The placebo could be defined as any therapy or component of therapy used for its nonspecific, psychological, or psychophysiological effect, or that is used for its presumed specific effect, but is without specific activity for the condition being treated . In randomized placebo-controlled clinical trials, the placebo (term properly used in the context of pharmacological interventions) or sham (when the placebo mimics a procedure/surgery intervention) treatment arm is designed to capture and control for the nonspecific variables that can influence clinical outcomes . These possible confounding could be regression to the mean, spontaneous remission, changes due to the natural course of the disease, Hawthorne effect, and placebo effects. In addition, the placebo control in a randomized trial enables the blinding of the patients and/or the investigators which facilitates outcome blinding [21, 24].
One can argue that for complex interventions such as CFT, the comparison with a sham procedure is not suitable. Consequently, the challenge is to deliver the same amount of fake therapeutic ingredients and patient-therapist interactions, which could be better called as a sham intervention. In such a scenario, it is compelling the importance of controlling for the intervention fidelity - the extent to which a behavioral intervention (active or sham) was designed, implemented, and received as intended [25, 26].
In this way, the aim of this study is to investigate the efficacy of CFT compared with a sham intervention (photobiomodulation using a detuned device + talking about neutral topics), for pain intensity and disability post-intervention in patients with CLBP. The secondary aims will be to investigate the effect of CFT for pain intensity and disability at 3- and 6-month follow-up, as well as the effect of the active treatment on self-efficacy, global perceived effect of improvement and functioning post-intervention and at 3- and 6-month follow-up.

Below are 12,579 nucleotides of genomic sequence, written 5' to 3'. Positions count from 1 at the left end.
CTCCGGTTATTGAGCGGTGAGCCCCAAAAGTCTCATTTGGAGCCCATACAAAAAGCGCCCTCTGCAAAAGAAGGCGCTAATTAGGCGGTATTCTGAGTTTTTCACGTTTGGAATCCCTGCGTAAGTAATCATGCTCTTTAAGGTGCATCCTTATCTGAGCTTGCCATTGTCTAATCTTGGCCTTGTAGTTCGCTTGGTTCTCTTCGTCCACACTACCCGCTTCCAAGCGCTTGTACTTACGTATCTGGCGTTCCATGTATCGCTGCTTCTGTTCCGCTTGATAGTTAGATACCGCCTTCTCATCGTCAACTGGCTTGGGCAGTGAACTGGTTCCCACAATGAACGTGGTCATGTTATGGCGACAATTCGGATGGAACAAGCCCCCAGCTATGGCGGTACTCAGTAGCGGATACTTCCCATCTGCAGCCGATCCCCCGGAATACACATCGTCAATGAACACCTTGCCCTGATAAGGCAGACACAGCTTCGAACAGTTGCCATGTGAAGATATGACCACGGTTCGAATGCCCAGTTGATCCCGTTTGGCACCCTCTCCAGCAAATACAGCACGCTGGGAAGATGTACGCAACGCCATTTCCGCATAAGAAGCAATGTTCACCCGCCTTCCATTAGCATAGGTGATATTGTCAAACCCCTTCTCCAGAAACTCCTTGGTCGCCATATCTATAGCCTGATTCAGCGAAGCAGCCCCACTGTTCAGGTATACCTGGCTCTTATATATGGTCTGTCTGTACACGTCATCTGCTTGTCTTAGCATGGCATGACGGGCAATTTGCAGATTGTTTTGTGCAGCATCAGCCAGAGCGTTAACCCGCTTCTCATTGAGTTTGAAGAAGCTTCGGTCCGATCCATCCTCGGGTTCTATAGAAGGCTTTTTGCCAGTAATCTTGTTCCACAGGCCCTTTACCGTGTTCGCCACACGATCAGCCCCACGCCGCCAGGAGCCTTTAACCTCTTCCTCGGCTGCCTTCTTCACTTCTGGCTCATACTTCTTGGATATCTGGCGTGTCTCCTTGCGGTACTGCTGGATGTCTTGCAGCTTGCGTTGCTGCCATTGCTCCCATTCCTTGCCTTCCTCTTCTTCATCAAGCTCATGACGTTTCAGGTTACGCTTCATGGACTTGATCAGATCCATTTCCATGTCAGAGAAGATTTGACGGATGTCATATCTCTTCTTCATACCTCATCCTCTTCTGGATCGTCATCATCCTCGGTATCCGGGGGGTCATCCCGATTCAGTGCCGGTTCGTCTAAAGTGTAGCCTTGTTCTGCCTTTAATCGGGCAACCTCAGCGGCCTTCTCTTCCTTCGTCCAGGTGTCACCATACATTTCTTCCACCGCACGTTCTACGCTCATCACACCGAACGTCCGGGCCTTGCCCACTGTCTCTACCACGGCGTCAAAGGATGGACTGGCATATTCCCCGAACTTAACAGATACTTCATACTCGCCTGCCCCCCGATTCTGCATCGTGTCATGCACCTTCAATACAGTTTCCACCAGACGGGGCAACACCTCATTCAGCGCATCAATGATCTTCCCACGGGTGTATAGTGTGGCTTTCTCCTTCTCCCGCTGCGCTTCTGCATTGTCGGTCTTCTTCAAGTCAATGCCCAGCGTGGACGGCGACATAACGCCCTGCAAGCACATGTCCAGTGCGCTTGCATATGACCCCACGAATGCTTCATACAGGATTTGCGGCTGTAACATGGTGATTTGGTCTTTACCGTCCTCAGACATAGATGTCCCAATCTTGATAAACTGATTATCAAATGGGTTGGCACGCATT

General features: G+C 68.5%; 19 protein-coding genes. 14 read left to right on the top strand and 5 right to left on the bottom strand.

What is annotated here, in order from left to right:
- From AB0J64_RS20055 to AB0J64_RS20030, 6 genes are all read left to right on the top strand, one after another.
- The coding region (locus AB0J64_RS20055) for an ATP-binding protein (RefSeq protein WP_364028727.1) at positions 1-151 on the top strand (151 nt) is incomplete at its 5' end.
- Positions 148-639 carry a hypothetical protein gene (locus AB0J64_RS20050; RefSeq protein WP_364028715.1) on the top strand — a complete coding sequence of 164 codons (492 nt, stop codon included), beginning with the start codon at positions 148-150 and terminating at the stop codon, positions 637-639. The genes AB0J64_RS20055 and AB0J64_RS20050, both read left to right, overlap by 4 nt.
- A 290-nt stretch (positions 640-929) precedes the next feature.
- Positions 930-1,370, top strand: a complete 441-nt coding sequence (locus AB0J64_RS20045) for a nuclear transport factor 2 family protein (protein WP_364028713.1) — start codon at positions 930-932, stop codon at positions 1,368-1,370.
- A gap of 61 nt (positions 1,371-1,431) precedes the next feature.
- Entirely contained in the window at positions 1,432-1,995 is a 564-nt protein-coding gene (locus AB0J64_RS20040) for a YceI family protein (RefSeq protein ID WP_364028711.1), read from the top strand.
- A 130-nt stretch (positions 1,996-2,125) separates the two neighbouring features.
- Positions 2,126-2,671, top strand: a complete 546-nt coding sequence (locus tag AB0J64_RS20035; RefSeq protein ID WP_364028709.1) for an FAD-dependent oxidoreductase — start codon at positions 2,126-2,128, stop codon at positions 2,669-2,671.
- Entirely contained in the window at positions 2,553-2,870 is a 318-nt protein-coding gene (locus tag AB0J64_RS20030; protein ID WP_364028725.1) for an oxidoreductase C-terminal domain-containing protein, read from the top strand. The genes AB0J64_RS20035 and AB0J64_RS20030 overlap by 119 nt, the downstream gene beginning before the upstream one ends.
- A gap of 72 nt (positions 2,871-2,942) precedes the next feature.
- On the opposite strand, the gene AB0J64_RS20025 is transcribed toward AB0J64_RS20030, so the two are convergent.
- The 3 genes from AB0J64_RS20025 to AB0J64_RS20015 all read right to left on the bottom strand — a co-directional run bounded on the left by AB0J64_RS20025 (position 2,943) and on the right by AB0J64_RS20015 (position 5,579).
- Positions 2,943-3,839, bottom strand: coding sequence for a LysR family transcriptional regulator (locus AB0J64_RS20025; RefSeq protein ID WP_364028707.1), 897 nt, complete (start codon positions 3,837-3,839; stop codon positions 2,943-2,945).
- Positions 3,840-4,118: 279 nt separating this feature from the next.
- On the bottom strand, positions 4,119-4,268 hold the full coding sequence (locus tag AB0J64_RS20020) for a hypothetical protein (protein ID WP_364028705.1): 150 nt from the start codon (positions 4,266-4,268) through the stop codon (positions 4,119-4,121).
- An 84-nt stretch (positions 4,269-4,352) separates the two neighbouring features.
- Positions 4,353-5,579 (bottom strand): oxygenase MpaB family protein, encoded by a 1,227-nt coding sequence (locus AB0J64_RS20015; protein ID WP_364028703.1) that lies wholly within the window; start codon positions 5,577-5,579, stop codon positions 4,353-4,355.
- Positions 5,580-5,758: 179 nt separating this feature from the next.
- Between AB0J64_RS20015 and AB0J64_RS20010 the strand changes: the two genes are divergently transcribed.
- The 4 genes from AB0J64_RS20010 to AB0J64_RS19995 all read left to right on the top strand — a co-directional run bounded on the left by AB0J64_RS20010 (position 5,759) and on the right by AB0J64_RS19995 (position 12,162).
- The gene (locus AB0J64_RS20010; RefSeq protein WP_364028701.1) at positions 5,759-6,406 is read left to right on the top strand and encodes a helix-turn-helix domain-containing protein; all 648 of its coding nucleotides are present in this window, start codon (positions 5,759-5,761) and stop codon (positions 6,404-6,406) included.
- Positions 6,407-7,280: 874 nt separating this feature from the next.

Ethical considerations and protocol registration
The study was submitted to and approved by the ethics committee for research involving human subjects of the Ribeirão Preto Medical School (Ethics Committee Board from Centro Saúde Escola Cuaibá) of the University of São Paulo (CAAE: 30367320.4.0000.5414.). The study was registered prospectively on Clinical Trials (NCT04518891). The blinded assessor will clarify all details of the research and will obtain informed consent from all volunteers prior to allocation. No significant adverse reactions are anticipated in the study, but these will be monitored. The intervention is planned to be discontinued if there is withdrawal of participant consent.
Setting and participants
Study participants and eligibility criteria
This study will be a superiority RCT, sham-controlled, prospectively registered, two-arm with a blinded assessor. The sample will be comprised of 152 participants (both genders) with non-specific CLBP who will be referred to the physiotherapy outpatient clinic from Ribeirão Preto Medical School – University of São Paulo (Brazil), as well as community volunteers recruited through invitations announced by social media (Instagram and Facebook). Participants who met the following criteria will be considered eligible for the study: (1) aged between 18 and 60 years; (2) current episode of non-specific CLBP for at least 3 months of duration diagnosed by a general practitioner (different qualified physicians will be in charge of the diagnosis), that is located between T12 and the gluteal folds; (3) pain intensity equal to or greater than three on a numerical pain rating scale (NPRS); (4) score greater than 14% on the Oswestry Lumbar Disability Index ; and (5) fluent in Brazilian Portuguese.